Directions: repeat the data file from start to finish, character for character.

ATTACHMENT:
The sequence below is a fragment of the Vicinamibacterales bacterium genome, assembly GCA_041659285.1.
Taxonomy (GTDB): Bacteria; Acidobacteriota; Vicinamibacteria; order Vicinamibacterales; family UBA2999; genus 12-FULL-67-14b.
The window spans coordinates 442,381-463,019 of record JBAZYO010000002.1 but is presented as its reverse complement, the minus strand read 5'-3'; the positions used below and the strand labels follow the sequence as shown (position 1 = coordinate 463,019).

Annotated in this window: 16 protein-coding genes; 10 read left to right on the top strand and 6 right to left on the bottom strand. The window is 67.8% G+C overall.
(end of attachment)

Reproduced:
The sequence below is a fragment of the Vicinamibacterales bacterium genome, assembly GCA_041659285.1.
Taxonomy (GTDB): Bacteria; Acidobacteriota; Vicinamibacteria; order Vicinamibacterales; family UBA2999; genus 12-FULL-67-14b.
The window spans coordinates 442,381-463,019 of record JBAZYO010000002.1 but is presented as its reverse complement, the minus strand read 5'-3'; the positions used below and the strand labels follow the sequence as shown (position 1 = coordinate 463,019).

Annotated in this window: 16 protein-coding genes; 10 read left to right on the top strand and 6 right to left on the bottom strand. The window is 67.8% G+C overall.